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"Normal Water colour Acrylics?" Topic


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Maxshadow14 Jan 2022 10:36 p.m. PST

So my local stores are getting short of some acrylic hobby paints. I was thinking of using water colours Acrylic for an under coat. Does anyone think this will work? Or will they peel later and ruin the figure?

machinehead Supporting Member of TMP14 Jan 2022 11:07 p.m. PST

Watercolors use gum arabic as the binder. After they dry they are still water soluble so they will be disturbed by acrylics if you paint over them. Unless you mean artist acrylics which should work fine but use a primer first for good adhesion.

jwebster Supporting Member of TMP14 Jan 2022 11:10 p.m. PST

I have had poor results from artist acrylics, they tend to be thick, leaving brush strokes and if you add water, too thin for coverage

You should be able to find games workshop paints locally. Expensive but functional. Otherwise mail order

John

machinehead Supporting Member of TMP14 Jan 2022 11:15 p.m. PST

There are different types of artist acrylics, thick body like oil paint and soft body which is much less thick. I've never used the soft body so no idea how it would work. link

Maxshadow14 Jan 2022 11:40 p.m. PST

Thank you all so much for your help! I tried them out on a house, OK, but that's a completely different fish to metal figures. Off to Game Workshop for me. :)

GildasFacit Sponsoring Member of TMP15 Jan 2022 1:24 a.m. PST

I use student quality artists acrylics for terrain, bases etc. regularly but have used them in the past for figures and they had no adhesion problems at all.

Like all paints, you get variation in quality and the cheap brands often have poor coverage but some are surprisingly good. Try a little flow improver mixed into thinned matt acrylic medium to dilute the paint where it is too thick, that works better than just water.

Dexter Ward15 Jan 2022 4:18 a.m. PST

I've used the soft body artist acrylics for painting figures for 30 years. They work well

dantheman Supporting Member of TMP15 Jan 2022 5:50 a.m. PST

Yes, I use artist tube acrylics, they are NOT water soluble after drying. I use heavy body Liquitex. Don't go with store bargain brands. Liquitex is creamy, flows nicely, and covers well.

However, I undercoat with Gesso, not paint. I also spray seal with acrylic floor finish using a Testor's air gun. Slightly glossy but hard as a rock. Best protection I get. If you don't like gloss then finish with a light brush of Matt medium. I personally don't bother.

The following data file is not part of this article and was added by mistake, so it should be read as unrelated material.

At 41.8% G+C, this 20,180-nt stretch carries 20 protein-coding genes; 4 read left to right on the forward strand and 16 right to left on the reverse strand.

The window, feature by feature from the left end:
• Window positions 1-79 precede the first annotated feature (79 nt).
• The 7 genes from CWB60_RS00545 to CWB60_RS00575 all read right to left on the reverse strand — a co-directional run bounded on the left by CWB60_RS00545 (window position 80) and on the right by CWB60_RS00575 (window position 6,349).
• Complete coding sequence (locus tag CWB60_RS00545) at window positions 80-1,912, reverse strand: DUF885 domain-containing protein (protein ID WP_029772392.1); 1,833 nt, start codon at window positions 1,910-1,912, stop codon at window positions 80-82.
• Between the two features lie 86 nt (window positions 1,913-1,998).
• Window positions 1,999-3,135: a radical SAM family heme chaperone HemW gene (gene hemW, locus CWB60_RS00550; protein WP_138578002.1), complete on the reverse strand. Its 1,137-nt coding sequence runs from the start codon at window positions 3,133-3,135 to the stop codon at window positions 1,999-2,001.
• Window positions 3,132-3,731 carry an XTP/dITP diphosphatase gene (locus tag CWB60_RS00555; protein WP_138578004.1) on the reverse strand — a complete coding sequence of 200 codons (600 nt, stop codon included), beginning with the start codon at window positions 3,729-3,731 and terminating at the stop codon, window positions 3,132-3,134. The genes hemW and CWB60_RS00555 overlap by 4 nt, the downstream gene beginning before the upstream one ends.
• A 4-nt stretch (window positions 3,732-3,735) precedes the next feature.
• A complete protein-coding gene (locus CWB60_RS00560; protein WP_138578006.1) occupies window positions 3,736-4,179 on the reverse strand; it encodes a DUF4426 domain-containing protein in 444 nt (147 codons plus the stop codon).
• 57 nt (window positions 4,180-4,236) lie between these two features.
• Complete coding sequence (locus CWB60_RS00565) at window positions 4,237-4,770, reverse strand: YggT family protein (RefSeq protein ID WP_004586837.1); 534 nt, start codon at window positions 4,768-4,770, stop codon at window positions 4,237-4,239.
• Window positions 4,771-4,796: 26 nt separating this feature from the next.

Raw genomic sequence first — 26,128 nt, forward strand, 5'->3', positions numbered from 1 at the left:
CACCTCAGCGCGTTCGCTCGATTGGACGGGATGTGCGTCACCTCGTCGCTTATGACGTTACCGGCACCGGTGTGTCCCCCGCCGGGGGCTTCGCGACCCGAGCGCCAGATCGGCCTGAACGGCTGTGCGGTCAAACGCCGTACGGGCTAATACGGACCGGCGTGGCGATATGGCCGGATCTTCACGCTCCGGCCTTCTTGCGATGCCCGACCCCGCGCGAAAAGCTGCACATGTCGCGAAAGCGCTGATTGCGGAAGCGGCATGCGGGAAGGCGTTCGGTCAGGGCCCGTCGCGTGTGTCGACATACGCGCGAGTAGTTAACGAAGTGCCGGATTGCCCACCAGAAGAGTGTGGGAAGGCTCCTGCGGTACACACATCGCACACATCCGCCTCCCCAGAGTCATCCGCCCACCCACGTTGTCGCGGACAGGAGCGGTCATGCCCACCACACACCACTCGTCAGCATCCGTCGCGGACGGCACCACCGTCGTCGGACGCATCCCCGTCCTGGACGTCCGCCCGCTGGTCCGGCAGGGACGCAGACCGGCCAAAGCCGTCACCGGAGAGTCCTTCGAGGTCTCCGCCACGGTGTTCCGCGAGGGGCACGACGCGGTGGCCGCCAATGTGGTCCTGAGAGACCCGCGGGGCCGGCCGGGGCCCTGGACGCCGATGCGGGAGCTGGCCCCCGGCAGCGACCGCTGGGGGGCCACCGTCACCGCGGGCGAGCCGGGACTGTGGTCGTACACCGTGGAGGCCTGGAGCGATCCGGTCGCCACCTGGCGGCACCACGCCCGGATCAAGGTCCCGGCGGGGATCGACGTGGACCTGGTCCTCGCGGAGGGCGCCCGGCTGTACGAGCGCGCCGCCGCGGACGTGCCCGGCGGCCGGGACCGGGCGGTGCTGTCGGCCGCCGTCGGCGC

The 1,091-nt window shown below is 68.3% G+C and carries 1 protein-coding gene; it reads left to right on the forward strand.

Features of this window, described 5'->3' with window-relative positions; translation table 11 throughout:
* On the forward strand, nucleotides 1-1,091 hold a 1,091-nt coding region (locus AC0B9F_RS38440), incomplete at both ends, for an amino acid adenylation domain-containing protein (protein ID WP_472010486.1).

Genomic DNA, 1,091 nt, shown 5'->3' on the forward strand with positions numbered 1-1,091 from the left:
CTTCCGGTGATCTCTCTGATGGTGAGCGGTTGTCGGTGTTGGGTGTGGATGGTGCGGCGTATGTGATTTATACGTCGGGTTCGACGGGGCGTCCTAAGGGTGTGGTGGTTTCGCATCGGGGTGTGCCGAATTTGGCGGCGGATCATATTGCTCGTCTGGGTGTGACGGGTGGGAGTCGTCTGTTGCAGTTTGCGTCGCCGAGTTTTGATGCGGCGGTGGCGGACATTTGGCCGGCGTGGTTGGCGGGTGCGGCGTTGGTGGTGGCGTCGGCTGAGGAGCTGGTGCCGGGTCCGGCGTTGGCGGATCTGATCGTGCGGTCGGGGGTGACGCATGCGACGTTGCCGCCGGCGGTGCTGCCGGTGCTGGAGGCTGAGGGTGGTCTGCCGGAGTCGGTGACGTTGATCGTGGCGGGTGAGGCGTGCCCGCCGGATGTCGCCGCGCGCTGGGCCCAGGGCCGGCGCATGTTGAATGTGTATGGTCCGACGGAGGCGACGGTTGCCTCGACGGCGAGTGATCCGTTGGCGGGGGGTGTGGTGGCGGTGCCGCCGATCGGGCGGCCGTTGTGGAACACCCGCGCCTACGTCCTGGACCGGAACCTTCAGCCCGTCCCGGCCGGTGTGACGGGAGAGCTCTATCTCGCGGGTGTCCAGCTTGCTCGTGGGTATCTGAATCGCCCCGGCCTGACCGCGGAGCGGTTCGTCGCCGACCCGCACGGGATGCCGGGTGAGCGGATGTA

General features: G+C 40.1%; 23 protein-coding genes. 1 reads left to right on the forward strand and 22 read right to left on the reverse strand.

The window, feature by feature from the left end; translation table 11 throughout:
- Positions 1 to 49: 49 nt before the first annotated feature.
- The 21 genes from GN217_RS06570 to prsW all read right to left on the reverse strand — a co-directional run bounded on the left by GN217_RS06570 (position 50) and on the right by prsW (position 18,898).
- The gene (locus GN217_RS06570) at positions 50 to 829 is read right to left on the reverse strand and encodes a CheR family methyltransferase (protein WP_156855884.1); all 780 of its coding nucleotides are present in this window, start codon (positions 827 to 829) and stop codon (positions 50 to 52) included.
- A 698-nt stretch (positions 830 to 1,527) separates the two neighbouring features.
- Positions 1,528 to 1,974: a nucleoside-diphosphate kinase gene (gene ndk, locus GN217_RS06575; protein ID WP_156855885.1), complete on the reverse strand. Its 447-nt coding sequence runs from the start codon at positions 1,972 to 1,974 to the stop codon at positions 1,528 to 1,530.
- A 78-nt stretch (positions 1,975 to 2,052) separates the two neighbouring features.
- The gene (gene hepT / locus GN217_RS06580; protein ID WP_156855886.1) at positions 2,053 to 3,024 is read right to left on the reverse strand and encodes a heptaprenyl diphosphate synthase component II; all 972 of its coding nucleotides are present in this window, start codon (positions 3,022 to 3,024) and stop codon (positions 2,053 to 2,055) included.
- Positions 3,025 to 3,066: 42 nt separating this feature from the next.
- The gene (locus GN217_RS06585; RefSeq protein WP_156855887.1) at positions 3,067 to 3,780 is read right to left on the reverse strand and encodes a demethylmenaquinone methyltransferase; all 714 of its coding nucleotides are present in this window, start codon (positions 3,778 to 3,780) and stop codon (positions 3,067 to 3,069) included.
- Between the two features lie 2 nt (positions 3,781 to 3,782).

Paint both metal and cheap plastic. Never a problem.

I even use craft paints from time to time. Work just fine as well.

machinehead Supporting Member of TMP15 Jan 2022 8:02 a.m. PST

You can use oil paint too. I started this Panther with it but finished with acrylic because the oil takes forever to dry.

picture

JJartist15 Jan 2022 10:53 a.m. PST

I always use a coat or two of black or white matt spray paint.
This seals the figures and keeps the paint from wearing off.
Usually if I prime black then I dry brush white to give some shadow to the figure for washes.
I use craft paints (like Ceramcoat and other brand acrylics) as well as more miniature focused Army Builder and Vallejo and Citadel paints and tints and contrasts. I used to make my own tints and contrasts with extenders and matt/gloss varnishes but now I'm lazy and the store bought products are great and long lasting.
Tube acrylics like Liquitex are not as effective for miniatures since some of the colors can be translucent, but with practice they can be used. Also water based oils or even oil paint can be used over acrylics for certain effects. I have enjoyed painting horses with oils over a tan prime base coat, it makes for a fast effective shading system. However oils don't dry fast.

Here is my basic ancients miniature painting step process:
link

dantheman Supporting Member of TMP15 Jan 2022 6:44 p.m. PST

Yup, I avoid oil paints. Good old water is easier to work with.

Oil's advantage is its longer drying time. You can rework the blending on something like a horse. But, as noted above, the long drying time is also a put off. The negative significantly outweighs the advantage.

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